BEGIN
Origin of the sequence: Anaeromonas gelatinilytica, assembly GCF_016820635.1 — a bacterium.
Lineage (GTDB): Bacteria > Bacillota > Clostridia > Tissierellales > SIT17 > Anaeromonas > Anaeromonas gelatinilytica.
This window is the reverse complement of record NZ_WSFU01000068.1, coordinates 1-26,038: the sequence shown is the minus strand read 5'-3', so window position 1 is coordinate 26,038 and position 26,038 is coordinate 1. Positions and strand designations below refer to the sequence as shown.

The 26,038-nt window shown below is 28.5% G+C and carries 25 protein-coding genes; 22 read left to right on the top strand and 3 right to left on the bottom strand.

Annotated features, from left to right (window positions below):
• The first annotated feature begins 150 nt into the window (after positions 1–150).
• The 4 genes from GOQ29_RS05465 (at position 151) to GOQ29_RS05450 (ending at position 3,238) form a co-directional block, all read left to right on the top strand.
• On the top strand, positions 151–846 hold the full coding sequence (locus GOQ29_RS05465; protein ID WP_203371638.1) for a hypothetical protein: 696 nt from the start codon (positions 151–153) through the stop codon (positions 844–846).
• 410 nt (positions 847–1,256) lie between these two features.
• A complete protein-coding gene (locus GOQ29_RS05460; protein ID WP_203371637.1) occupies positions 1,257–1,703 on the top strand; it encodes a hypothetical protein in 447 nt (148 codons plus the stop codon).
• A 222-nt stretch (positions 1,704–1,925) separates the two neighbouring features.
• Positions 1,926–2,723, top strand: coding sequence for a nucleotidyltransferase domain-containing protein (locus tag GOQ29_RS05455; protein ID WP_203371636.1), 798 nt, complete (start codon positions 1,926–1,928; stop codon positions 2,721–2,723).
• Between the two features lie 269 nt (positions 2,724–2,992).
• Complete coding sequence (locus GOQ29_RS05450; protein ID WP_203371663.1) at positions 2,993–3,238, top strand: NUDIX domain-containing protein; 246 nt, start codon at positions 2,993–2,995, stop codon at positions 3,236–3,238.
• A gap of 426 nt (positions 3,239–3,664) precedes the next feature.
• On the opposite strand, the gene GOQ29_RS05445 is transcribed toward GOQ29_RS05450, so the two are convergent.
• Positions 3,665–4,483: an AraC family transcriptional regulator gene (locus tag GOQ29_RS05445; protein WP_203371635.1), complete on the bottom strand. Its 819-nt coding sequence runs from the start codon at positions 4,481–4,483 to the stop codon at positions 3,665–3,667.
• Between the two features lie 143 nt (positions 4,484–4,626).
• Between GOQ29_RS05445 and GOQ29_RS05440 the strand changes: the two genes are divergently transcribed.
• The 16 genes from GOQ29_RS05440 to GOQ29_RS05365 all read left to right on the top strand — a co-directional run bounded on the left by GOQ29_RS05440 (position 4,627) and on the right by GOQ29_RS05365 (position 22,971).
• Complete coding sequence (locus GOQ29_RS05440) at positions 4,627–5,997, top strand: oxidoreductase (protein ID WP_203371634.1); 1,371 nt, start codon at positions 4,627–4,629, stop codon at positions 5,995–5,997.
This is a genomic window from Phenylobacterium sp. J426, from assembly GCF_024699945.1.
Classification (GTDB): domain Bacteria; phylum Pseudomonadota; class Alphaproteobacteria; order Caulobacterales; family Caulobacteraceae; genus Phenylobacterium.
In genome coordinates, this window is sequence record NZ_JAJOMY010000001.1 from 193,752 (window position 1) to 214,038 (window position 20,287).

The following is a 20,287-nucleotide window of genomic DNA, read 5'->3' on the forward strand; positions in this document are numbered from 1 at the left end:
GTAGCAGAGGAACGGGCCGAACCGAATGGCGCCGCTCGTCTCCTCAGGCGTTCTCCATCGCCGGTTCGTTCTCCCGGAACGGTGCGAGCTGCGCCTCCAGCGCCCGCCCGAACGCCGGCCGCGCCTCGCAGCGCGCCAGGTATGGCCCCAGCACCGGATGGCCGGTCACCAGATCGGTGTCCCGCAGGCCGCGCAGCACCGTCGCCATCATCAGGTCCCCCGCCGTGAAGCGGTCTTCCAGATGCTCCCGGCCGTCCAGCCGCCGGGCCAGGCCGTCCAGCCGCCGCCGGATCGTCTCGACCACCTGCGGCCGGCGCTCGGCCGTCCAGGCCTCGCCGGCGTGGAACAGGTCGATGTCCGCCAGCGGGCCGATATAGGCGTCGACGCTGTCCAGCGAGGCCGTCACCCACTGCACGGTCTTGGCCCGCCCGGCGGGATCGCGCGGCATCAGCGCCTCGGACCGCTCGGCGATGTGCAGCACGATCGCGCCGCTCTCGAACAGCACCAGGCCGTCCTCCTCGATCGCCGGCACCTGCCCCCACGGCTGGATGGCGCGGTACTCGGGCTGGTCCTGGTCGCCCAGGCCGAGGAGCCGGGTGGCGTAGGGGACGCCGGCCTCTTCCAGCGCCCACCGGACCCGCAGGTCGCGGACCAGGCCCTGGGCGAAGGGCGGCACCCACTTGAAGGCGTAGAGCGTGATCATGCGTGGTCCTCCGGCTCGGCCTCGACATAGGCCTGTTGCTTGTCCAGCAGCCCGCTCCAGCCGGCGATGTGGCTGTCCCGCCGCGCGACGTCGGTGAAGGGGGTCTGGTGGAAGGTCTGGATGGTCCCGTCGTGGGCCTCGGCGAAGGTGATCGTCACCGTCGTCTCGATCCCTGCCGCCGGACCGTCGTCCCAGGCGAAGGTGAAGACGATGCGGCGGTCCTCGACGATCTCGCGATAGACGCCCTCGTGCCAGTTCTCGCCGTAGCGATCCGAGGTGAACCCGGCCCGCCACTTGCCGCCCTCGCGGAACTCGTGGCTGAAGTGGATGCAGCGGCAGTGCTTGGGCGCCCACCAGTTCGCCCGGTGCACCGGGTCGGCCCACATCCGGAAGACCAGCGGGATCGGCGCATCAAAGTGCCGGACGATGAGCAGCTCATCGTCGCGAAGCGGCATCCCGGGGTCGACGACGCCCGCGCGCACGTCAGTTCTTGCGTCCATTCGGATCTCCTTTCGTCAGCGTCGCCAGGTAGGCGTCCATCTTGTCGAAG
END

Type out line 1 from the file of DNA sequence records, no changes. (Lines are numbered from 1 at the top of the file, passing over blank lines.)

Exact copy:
Origin of the sequence: Anaeromonas gelatinilytica, assembly GCF_016820635.1 — a bacterium.